In the interim, while the remand motion is being decided, the court has before it defendants' discovery request. Plaintiff objects to any action by the court that affects the substance of the litigation. She insists that the court has only limited power to consider the issue currently before it -- whether the case may be removed to federal court.


 A. Power of the Court to Order Discovery While the Remand Motion is Pending

 The filing of a removal petition provides the federal court with full jurisdiction and power over the action. "After removal, a federal court acquires full and exclusive jurisdiction over the litigation. The removal case proceeds according to the Federal Rules of Civil Procedure and is treated as though it had been commenced originally in the federal court." 14A Charles A. Wright & Arthur R. Miller, Federal Practice and Procedure § 3738 at 556 (2d ed. 1985); see also Fed. R. Civ. P. 81(c) ("These rules apply to civil actions removed to the United States district courts from the state courts and govern procedure after removal."); First. Nat. Bank. v. Johnson & Johnson, 455 F. Supp. 361, 363 (E.D. Ark. 1978) ("It is elementary that federal jurisdiction attaches regardless of the actual merits of the petition for removal.")

 There can be little doubt that the federal court is not inhibited from exercising its normal powers simply because the case comes to it by way of removal. As the Supreme Court has observed,


Once a case has been removed to federal court, it is settled that federal rather than state law governs the future course of proceedings, notwithstanding state court orders issued prior to removal. . . . The Federal Rules of Civil Procedure, like other provisions of federal law, govern the mode of proceedings in federal court after removal.

 Granny Goose Foods, Inc. v. Brotherhood of Teamsters & Auto Truck Drivers, 415 U.S. 423, 437, 39 L. Ed. 2d 435, 94 S. Ct. 1113 (1974); see also In re Memorial Estates, Inc., 797 F.2d 516, 519 (7th Cir. 1986) ("When a suit is removed from state to federal court, the federal court has, with immaterial exceptions, all the powers that the state court would have had to preserve the rights of the parties pending final judgment, including the power to appoint a receiver . . . .") (citations omitted).

 Actions, orders and rulings made by a district court pending consideration of a remand motion continue to be valid even if the case is later remanded to state court. See generally 1A James W. Moore et al., Moore's Federal Practice § 0.169[2.-2] (2d ed. 1992) ("Orders entered by the district court prior to a remand order are not nullities."). See also Carriere v. Sears, Roebuck & Co., 893 F.2d 98, 102 (5th Cir.), cert. denied, 498 U.S. 817, 112 L. Ed. 2d 35, 111 S. Ct. 60 (1990) ("The fact that a motion for remand [is] pending does not excuse failing to pursue discovery diligently."); Kron Medical Corp. and Imaging Associates v. Groth, 119 F.R.D. 636, 637 (M.D.N.C. 1988) (motion to stay discovery pending transfer denied as such motions are "not favored.")

 When presented with both a motion to remand and another motion, the district court has discretion to decide which motion to rule upon first. See, e.g., Nolan v. Boeing Co., 736 F. Supp. 120, 122 (E.D. La. 1990); Bryant v. Auto Club Ins. Ass'n, 704 F. Supp. 1060, 1061 (N.D. Ga. 1989); but see Allen v. Ferguson, 791 F.2d 611, 616 (7th Cir. 1986) ("Federalism concerns tip the scales in favor of initially ruling on the motion to remand.").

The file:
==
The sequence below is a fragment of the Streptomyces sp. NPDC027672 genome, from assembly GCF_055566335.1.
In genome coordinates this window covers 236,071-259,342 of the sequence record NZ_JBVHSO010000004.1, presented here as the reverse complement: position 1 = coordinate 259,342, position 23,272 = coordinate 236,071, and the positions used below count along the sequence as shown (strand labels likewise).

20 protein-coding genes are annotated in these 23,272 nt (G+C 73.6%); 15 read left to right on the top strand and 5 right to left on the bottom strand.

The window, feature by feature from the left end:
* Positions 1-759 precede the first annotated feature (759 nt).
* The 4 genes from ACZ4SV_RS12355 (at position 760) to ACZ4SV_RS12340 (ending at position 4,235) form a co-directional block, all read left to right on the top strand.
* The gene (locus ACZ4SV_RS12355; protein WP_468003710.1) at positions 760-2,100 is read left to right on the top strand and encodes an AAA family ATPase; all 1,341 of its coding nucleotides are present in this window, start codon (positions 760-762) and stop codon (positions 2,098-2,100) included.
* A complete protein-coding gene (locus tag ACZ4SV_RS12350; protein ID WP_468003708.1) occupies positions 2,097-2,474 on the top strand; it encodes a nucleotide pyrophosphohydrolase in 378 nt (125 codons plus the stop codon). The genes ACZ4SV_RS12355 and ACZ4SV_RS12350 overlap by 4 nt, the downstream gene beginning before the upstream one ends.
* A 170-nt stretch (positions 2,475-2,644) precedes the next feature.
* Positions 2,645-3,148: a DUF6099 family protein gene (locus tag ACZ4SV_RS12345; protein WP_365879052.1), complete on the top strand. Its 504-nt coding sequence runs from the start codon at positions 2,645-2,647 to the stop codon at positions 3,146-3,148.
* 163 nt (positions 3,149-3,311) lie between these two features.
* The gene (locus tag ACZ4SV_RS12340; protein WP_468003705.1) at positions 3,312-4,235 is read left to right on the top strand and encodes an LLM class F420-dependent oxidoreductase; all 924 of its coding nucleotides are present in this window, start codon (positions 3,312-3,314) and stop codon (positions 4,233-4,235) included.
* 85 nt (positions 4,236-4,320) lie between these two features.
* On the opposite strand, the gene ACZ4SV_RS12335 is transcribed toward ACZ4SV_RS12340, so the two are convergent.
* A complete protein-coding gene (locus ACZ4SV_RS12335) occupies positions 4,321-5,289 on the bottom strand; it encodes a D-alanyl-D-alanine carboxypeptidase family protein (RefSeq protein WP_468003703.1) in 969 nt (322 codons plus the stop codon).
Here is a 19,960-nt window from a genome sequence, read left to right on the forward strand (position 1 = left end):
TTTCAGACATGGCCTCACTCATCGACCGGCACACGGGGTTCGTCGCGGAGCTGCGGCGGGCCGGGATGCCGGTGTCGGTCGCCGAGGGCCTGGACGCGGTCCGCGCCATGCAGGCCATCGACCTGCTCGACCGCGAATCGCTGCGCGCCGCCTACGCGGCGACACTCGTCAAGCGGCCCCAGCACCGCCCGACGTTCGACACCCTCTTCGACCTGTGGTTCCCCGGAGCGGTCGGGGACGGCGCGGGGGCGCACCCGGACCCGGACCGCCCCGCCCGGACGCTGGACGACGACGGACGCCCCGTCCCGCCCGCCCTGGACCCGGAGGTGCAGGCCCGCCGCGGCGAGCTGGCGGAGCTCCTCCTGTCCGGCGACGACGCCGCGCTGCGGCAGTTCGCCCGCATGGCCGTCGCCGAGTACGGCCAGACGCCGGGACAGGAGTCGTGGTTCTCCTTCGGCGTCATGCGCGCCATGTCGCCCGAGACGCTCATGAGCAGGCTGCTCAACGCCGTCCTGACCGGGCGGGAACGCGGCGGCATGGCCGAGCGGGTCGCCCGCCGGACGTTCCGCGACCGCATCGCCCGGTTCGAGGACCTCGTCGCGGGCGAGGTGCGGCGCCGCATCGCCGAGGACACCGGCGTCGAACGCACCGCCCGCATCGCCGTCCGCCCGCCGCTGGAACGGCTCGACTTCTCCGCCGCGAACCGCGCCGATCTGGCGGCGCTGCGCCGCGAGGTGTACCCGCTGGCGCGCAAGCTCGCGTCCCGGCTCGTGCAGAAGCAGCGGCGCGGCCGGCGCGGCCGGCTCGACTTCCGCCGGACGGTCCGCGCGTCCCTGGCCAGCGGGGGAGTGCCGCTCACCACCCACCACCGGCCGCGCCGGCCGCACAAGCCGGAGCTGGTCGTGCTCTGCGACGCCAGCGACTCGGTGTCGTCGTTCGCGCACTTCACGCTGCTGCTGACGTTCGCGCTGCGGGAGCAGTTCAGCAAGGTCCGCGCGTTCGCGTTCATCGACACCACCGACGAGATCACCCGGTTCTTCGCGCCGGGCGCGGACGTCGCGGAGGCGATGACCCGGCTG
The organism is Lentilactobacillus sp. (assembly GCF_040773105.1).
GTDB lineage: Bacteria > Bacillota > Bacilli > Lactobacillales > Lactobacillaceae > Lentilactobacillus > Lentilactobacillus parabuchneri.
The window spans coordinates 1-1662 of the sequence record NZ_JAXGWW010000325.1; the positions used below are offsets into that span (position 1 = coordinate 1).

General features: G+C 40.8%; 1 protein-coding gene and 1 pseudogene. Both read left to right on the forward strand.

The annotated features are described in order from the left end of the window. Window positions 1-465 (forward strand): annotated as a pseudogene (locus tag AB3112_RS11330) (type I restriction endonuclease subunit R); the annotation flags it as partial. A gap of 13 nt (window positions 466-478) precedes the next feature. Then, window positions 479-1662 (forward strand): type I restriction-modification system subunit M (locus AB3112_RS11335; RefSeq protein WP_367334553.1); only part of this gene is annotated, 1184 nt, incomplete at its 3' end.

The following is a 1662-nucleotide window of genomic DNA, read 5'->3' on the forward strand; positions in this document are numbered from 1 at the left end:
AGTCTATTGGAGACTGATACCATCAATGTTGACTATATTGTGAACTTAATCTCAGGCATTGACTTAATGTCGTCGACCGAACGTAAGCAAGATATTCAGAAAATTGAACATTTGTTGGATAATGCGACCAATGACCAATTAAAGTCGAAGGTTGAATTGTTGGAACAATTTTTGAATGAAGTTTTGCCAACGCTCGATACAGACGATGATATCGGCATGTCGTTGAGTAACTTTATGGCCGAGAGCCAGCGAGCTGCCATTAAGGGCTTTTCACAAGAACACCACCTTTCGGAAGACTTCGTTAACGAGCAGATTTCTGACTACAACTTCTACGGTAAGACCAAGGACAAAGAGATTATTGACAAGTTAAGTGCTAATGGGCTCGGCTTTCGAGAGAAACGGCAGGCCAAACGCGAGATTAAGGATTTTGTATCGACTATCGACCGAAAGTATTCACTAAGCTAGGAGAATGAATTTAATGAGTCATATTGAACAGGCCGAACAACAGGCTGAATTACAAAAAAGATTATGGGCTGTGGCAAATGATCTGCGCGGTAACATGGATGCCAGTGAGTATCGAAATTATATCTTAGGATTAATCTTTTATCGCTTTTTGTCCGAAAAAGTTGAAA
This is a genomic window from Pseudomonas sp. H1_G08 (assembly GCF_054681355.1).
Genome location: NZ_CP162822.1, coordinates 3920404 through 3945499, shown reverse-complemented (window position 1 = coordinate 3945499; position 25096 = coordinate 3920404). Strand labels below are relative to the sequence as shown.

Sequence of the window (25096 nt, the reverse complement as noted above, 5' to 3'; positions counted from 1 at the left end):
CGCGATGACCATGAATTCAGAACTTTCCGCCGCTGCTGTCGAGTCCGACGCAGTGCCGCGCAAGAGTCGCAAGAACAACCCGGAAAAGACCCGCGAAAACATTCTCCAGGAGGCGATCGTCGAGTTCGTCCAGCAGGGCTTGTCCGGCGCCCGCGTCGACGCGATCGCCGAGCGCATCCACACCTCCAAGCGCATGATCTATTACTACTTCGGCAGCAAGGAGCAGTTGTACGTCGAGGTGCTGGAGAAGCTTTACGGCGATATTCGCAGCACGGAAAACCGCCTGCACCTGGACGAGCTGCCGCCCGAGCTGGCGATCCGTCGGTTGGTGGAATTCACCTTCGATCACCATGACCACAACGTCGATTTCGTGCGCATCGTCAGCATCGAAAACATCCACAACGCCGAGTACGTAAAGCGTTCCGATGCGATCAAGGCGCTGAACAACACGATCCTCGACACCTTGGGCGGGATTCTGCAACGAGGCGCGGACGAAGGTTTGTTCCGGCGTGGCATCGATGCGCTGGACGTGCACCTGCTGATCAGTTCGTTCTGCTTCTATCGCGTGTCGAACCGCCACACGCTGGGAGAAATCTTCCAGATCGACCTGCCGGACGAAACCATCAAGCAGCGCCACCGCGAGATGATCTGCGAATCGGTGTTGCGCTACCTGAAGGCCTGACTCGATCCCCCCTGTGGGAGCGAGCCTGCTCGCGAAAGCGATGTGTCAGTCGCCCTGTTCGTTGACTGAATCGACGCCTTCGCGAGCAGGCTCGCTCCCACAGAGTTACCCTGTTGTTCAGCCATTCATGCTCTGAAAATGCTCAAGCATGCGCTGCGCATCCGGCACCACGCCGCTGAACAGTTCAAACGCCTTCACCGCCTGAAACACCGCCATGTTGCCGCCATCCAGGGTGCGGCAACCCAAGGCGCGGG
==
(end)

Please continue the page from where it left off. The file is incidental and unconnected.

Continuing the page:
No controlling law forecloses issuing a discovery order at this time. Section 28 U.S.C. § 1447(c) states that a motion to remand must be made within 30 days of removal. The statute contemplates relatively prompt disposition of the question of removal. Often, however, a substantial period of time elapses between the filing of a removal petition and the court's ruling on the motion to remand. See, e.g., Ryan v. Dow Chemical Co., 781 F. Supp. 902, 913 (E.D.N.Y. 1991) (remand motion, October 1990) and Ryan v. Dow Chemical Co., 781 F. Supp. 934 (E.D.N.Y. 1992) (remand order, January, 1992). It would not be in the interests of any party to have the wheels of justice automatically come to a halt while the remand motion is pending. Parties in civil cases are already facing too many delays because of the increasing volume and complexity of civil cases. See The Civil Justice Reform Act of 1990, 28 U.S.C. § 471 et seq. (mandating that federal courts create civil delay reduction plans to help alleviate the backlog).

 Among the considerations pertinent to exercise of the court's discretion in granting discovery are 1) comity, 2) the need for discovery and 3) the time lost while the motion to remand is pending. The federal courts recognize that state courts are fully capable of protecting the rights of litigants. Although the rules of discovery in state court may be more restrictive, they are not demonstrably less fair than those applied in federal court. Here an able and experienced state trial judge has considered and supervised discovery closely. He is scheduled to select a jury in this case and start the trial tomorrow. Both sides should be fully prepared so that urgent calls for last minute disclosure are not likely to be considered favorably. Since the motion to remand is being decided a few days after it was made and a day before the state jury will be selected, no delay is occasioned by the removal and remand motion.

 B. Removal

 Removal of this case is governed by 28 U.S.C. § 1446(b). The statute was amended in 1988 by Section 16 of the Judicial Improvements and Access to Justice Act, P.L. 100-702 (the "Act"). See generally David D. Siegel, Changes in Federal Jurisdiction and Practice Under the New Judicial Improvements and Access to Justice Act, E123 F.R.D. 399, 403-05F (1989). Prior to its amendment in 1988, for cases where the initial pleadings did not permit removal, the only time limit the statute contained was a thirty-day limit after receipt by defendant of notice that the case had become removable. The amended statute, with the critical phrase added in 1988 in italics, reads: